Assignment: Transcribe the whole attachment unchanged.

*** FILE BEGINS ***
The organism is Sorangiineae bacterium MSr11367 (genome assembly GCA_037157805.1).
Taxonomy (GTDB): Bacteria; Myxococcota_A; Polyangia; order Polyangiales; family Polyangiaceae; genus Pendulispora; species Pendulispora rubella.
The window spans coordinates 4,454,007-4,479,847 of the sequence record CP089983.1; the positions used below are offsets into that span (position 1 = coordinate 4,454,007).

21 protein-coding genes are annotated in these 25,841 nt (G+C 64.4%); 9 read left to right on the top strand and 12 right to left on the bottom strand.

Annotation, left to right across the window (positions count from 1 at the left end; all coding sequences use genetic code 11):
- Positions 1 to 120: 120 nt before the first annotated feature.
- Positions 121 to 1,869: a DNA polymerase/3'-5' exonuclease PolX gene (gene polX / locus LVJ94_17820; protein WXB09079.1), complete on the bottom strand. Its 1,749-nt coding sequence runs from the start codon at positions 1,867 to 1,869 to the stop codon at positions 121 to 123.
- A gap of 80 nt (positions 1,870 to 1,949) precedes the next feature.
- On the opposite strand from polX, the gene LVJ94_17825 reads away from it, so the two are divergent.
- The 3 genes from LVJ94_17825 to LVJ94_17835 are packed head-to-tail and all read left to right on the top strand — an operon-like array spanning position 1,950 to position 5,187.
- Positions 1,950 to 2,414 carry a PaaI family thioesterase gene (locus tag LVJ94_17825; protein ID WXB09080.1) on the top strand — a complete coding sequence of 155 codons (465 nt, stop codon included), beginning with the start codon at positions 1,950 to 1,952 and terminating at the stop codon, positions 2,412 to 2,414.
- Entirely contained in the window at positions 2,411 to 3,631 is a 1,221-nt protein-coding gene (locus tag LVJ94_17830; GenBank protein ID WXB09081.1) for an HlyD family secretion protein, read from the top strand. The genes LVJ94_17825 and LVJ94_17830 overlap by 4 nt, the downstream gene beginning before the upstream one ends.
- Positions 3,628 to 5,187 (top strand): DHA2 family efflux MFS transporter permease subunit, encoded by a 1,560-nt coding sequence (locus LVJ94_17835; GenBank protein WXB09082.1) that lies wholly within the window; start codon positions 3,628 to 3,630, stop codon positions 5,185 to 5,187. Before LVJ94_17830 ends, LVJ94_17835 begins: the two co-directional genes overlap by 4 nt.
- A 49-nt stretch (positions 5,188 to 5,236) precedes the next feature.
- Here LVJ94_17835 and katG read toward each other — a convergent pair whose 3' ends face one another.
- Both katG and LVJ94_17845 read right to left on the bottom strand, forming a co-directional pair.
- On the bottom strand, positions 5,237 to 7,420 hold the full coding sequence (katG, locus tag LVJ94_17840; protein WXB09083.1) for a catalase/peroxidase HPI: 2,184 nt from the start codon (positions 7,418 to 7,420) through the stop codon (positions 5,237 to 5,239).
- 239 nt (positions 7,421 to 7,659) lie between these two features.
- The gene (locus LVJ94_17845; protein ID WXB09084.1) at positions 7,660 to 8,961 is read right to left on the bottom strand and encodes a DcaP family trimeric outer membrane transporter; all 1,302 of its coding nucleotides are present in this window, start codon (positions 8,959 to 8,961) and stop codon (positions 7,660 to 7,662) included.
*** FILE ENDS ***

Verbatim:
The organism is Sorangiineae bacterium MSr11367 (genome assembly GCA_037157805.1).
Taxonomy (GTDB): Bacteria; Myxococcota_A; Polyangia; order Polyangiales; family Polyangiaceae; genus Pendulispora; species Pendulispora rubella.
The window spans coordinates 4,454,007-4,479,847 of the sequence record CP089983.1; the positions used below are offsets into that span (position 1 = coordinate 4,454,007).

21 protein-coding genes are annotated in these 25,841 nt (G+C 64.4%); 9 read left to right on the top strand and 12 right to left on the bottom strand.

Annotation, left to right across the window (positions count from 1 at the left end; all coding sequences use genetic code 11):
- Positions 1 to 120: 120 nt before the first annotated feature.
- Positions 121 to 1,869: a DNA polymerase/3'-5' exonuclease PolX gene (gene polX / locus LVJ94_17820; protein WXB09079.1), complete on the bottom strand. Its 1,749-nt coding sequence runs from the start codon at positions 1,867 to 1,869 to the stop codon at positions 121 to 123.
- A gap of 80 nt (positions 1,870 to 1,949) precedes the next feature.
- On the opposite strand from polX, the gene LVJ94_17825 reads away from it, so the two are divergent.
- The 3 genes from LVJ94_17825 to LVJ94_17835 are packed head-to-tail and all read left to right on the top strand — an operon-like array spanning position 1,950 to position 5,187.
- Positions 1,950 to 2,414 carry a PaaI family thioesterase gene (locus tag LVJ94_17825; protein ID WXB09080.1) on the top strand — a complete coding sequence of 155 codons (465 nt, stop codon included), beginning with the start codon at positions 1,950 to 1,952 and terminating at the stop codon, positions 2,412 to 2,414.
- Entirely contained in the window at positions 2,411 to 3,631 is a 1,221-nt protein-coding gene (locus tag LVJ94_17830; GenBank protein ID WXB09081.1) for an HlyD family secretion protein, read from the top strand. The genes LVJ94_17825 and LVJ94_17830 overlap by 4 nt, the downstream gene beginning before the upstream one ends.
- Positions 3,628 to 5,187 (top strand): DHA2 family efflux MFS transporter permease subunit, encoded by a 1,560-nt coding sequence (locus LVJ94_17835; GenBank protein WXB09082.1) that lies wholly within the window; start codon positions 3,628 to 3,630, stop codon positions 5,185 to 5,187. Before LVJ94_17830 ends, LVJ94_17835 begins: the two co-directional genes overlap by 4 nt.
- A 49-nt stretch (positions 5,188 to 5,236) precedes the next feature.
- Here LVJ94_17835 and katG read toward each other — a convergent pair whose 3' ends face one another.
- Both katG and LVJ94_17845 read right to left on the bottom strand, forming a co-directional pair.
- On the bottom strand, positions 5,237 to 7,420 hold the full coding sequence (katG, locus tag LVJ94_17840; protein WXB09083.1) for a catalase/peroxidase HPI: 2,184 nt from the start codon (positions 7,418 to 7,420) through the stop codon (positions 5,237 to 5,239).
- 239 nt (positions 7,421 to 7,659) lie between these two features.
- The gene (locus LVJ94_17845; protein ID WXB09084.1) at positions 7,660 to 8,961 is read right to left on the bottom strand and encodes a DcaP family trimeric outer membrane transporter; all 1,302 of its coding nucleotides are present in this window, start codon (positions 8,959 to 8,961) and stop codon (positions 7,660 to 7,662) included.